Being ushered to the train station on the corner of Carden and Wyndham Streets by a brass quartet, one might be confused as to whether or not Mayor Karen Farbridge was kicking off her campaign with a joyful tone or with a New Orleans-style funeral procession. When she began to speak, however, there was no doubt that Farbridge is in it to win it. Ferociously defensive of her leadership-style and he vision as mayor, Farbridge made it perfectly clear that she's out to secure her fourth term in office despite the polls or the perceptions of the pundit class.
Before the candidate herself spoke, Farbridge campaign manager Sean Yo set a tone saying that "The 'purple wave' has come to Guelph, and it's thanks to you." A crowd of 60-70 supporters were gathered just outside the train station to hear Farbridge launch her re-election bid, and Yo said that they already had 200 volunteers on side and thousands more ready to re-endorse the incumbent mayor, no matter what the polls now say.
"The only poll that matters" is the one on October 27, he said adding, "this is the most important election in Guelph history."
The crowd responded with chants of "four more years" and then the mayor got up to speak. She talked about her pride for Guelph and the city's commitment to "energy, passion and hard work." Farbridge said that she wants to channel that into her campaign efforts, and defend what she thinks is a record all Guelphites can appreciate, balancing business interests and progressive politics.
"We have so much to be proud of," she said before taking her first of many shots at the race's current front-runner, Ward 4 Councillor Cam Guthrie. "Sadly a few people aren't as proud of our city as we are. They spend their days - mostly on computers - trying to tear down our city - to hurt our reputation any chance they get.
"Councillor Guthrie is one of these people," she added.
Farbridge then went on to talk about "the Guelph Factor," the belief that the city purposefully makes it difficult for business and development to operate in the Royal City. Farbridge said that Guthrie is on the one had disparaging Guelph's decisions while still being a part of that decision-making process on council. "He is telling everyone he can that Guelph is not a good place to do business, "Farbridge said to a chorus of boos. "He's been at the table. He has seen the press releases. He's attended the ribbon cuttings and the ground breakings."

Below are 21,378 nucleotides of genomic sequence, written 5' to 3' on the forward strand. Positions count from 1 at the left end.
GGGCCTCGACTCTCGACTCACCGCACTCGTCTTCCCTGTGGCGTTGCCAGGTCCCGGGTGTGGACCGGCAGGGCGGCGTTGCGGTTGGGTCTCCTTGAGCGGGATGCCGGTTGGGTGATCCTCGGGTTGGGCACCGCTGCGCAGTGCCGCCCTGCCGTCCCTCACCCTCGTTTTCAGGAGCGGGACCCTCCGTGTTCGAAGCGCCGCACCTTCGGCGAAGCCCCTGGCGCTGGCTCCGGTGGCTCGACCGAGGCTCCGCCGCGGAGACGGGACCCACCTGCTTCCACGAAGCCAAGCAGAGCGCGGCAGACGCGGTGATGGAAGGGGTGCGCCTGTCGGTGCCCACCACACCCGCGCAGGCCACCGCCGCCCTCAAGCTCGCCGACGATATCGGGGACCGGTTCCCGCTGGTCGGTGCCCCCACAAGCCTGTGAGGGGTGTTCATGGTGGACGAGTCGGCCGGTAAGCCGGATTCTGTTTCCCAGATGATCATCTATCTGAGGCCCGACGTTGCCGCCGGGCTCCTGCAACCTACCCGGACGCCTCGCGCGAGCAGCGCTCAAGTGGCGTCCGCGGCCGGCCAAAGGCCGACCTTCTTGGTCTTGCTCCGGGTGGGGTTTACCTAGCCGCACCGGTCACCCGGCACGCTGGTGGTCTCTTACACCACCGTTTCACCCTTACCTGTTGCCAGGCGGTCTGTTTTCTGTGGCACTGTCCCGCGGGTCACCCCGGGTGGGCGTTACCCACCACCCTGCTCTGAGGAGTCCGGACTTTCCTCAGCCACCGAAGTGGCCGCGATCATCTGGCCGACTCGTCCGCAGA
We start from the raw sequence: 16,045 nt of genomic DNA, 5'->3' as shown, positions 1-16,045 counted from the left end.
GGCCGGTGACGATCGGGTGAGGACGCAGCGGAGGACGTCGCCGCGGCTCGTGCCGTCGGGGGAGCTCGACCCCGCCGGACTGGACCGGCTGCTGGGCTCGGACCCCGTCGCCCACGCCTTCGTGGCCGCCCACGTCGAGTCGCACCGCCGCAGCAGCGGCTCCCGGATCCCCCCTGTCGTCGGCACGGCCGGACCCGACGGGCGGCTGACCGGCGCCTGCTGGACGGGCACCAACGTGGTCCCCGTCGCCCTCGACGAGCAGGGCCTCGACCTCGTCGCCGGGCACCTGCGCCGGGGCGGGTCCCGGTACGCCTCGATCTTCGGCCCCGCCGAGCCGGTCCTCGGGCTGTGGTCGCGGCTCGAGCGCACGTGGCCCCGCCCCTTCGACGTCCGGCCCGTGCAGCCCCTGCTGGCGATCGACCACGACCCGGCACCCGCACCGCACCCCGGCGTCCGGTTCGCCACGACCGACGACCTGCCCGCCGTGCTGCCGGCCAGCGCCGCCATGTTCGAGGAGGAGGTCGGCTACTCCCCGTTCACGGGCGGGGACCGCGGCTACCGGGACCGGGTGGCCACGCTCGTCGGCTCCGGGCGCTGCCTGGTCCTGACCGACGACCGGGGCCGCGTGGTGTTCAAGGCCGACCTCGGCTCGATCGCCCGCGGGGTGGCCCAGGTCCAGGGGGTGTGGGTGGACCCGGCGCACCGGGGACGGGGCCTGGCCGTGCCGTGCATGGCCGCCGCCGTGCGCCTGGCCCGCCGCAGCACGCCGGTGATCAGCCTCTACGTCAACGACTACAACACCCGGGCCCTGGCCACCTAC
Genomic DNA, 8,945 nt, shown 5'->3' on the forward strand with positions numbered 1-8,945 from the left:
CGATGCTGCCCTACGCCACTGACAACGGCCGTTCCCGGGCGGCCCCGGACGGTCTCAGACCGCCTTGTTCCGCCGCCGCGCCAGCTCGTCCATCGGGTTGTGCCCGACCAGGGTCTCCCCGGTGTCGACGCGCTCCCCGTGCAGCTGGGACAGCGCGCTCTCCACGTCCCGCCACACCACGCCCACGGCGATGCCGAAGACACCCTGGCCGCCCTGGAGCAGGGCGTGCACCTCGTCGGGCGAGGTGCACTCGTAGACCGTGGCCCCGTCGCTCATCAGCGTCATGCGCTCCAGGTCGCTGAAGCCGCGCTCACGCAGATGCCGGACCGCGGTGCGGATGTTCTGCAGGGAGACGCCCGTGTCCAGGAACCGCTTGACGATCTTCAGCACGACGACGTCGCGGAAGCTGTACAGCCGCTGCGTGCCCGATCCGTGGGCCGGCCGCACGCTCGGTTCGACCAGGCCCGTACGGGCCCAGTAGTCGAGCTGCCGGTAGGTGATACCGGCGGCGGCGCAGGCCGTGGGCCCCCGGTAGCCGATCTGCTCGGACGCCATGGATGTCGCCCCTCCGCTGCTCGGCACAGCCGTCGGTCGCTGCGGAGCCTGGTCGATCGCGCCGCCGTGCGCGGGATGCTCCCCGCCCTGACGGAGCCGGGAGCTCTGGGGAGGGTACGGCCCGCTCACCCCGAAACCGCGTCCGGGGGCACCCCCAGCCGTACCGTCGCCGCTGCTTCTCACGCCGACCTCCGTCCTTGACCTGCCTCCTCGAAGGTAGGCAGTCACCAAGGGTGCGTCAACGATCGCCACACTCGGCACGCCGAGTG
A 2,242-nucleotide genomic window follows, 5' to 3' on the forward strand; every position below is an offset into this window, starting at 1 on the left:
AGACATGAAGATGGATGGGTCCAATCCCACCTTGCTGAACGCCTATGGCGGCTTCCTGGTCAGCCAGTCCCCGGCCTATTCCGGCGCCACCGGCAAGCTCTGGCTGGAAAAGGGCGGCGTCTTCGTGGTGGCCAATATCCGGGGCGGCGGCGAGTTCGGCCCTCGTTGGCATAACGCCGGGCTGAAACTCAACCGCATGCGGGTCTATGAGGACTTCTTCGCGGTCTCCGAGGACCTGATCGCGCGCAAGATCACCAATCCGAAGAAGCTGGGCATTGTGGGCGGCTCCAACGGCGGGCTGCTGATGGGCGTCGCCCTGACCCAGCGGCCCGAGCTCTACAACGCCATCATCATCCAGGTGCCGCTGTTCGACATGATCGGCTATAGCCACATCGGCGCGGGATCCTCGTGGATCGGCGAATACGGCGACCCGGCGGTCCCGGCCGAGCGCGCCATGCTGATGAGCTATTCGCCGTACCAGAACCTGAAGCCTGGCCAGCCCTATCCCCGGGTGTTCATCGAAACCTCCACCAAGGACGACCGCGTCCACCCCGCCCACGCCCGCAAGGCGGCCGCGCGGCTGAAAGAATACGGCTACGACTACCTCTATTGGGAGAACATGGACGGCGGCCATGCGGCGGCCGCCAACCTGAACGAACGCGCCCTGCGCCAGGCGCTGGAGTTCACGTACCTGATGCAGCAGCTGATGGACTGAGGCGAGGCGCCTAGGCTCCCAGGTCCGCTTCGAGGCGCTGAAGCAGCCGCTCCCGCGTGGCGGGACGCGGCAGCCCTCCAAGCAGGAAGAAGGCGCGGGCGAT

Further, Farbridge wants to reclaim "the Guelph Factor" and spin it as a positive, noting that its an indication that Guelph is a caring community that thinks of its friends and neighbours as much as its bottom line. "The Guelph Factor is what makes Guelph special," she said. "The Guelph Factor is why so many people want to move here and why so many of us would never consider living anywhere else. And no matter how many times Councillor Guthrie repeats it to damage our reputation, we know differently; you can't cut your way to a better city."
Farbridge didn't try to avoid her own controversies, although she did talk around them. "There are tough decisions to be made that are not always popular. And sometimes, beyond our best intentions, we make mistakes," she said. It could be presumed that she was talking about the Urbacon ruling, but the mayor didn't go into specifics. "Those are the times when we need conviction to openly and honestly understand what went wrong so that we can do better."
Playing against Guthrie's populist stance on property taxes, Farbridge made a case that a city's worth should be measured more then by how little one pays to live there. "Trickle-down economics is a fairy tale," she said emphatically. "I believe we measure value not by asking 'how little taxes can I pay' but by looking at the return on investment that our taxes is bringing us. Talking about taxes without taking the value they bring is naive, short sighted and frankly bad for business and people."
As for her plans for the Royal City, Farbridge promised to bring more jobs to Guelph, work to secure all day GO train service, close the gap between tax increases and the rate of inflation, protect services and make Guelph Canada's greenest city.
"We urgently need to keep Guelph on track for the next four years," she said driving the metaphor home. "Councillor Guthrie will derail this city and run it off the tracks - and that would be a disaster. He says he is bringing back choice. What he really means is that he wants you to choose less. Less value. Less service. Less Guelph."
Guthrie will launch his campaign this coming Wednesday at his Wyndham Street campaign office.